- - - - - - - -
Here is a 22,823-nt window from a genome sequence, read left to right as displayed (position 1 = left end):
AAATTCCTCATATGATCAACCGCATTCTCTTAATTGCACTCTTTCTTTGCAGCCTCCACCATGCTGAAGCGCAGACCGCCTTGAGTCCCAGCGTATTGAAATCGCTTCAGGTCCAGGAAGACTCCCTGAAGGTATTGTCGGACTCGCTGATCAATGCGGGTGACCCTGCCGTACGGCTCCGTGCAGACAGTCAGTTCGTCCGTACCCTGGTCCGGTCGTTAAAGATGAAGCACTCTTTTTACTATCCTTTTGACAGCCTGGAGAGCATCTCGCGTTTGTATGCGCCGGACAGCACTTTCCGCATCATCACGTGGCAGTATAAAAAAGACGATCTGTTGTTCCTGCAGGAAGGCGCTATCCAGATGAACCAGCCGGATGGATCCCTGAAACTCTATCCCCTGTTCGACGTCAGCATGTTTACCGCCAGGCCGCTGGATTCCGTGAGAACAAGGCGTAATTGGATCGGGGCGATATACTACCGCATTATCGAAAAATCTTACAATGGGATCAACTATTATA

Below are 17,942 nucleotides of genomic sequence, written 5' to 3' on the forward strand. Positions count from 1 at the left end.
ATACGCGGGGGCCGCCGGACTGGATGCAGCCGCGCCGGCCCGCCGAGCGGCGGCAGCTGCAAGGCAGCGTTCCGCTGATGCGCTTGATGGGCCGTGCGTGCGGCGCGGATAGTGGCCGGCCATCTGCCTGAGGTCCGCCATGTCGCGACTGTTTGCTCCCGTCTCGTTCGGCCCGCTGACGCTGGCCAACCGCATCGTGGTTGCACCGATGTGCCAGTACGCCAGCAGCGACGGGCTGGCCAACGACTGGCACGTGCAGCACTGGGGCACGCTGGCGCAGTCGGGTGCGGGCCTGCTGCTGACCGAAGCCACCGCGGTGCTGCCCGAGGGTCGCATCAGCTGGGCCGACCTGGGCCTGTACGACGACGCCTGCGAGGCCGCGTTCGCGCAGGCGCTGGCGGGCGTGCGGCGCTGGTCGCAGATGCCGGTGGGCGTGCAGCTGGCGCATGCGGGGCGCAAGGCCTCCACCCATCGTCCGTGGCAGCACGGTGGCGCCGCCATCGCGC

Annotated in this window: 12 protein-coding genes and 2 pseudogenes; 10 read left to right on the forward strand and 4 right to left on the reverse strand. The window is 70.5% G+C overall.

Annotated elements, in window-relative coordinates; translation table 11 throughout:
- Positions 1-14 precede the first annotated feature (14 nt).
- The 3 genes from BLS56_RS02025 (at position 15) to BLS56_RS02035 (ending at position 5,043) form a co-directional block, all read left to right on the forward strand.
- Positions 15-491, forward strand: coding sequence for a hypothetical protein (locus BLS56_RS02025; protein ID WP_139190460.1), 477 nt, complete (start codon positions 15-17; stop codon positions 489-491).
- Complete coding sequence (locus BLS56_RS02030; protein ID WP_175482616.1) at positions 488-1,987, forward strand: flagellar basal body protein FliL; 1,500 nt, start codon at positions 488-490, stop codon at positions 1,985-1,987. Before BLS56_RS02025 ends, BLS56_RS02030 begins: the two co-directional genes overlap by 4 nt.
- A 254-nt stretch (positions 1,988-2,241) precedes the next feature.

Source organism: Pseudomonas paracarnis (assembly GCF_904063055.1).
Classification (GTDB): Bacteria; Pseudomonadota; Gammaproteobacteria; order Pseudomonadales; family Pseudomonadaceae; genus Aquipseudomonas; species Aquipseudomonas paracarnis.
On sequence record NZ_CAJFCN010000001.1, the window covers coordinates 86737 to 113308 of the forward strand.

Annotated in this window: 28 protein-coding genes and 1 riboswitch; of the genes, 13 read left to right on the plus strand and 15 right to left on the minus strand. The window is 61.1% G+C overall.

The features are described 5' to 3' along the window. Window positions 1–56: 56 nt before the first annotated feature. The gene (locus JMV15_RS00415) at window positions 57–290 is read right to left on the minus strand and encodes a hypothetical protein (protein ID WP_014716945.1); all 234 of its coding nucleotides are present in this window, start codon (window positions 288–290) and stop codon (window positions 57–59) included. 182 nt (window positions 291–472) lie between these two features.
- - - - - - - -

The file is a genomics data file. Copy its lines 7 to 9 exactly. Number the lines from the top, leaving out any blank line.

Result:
- Positions 1-14 precede the first annotated feature (14 nt).
- The 3 genes from BLS56_RS02025 (at position 15) to BLS56_RS02035 (ending at position 5,043) form a co-directional block, all read left to right on the forward strand.
- Positions 15-491, forward strand: coding sequence for a hypothetical protein (locus BLS56_RS02025; protein ID WP_139190460.1), 477 nt, complete (start codon positions 15-17; stop codon positions 489-491).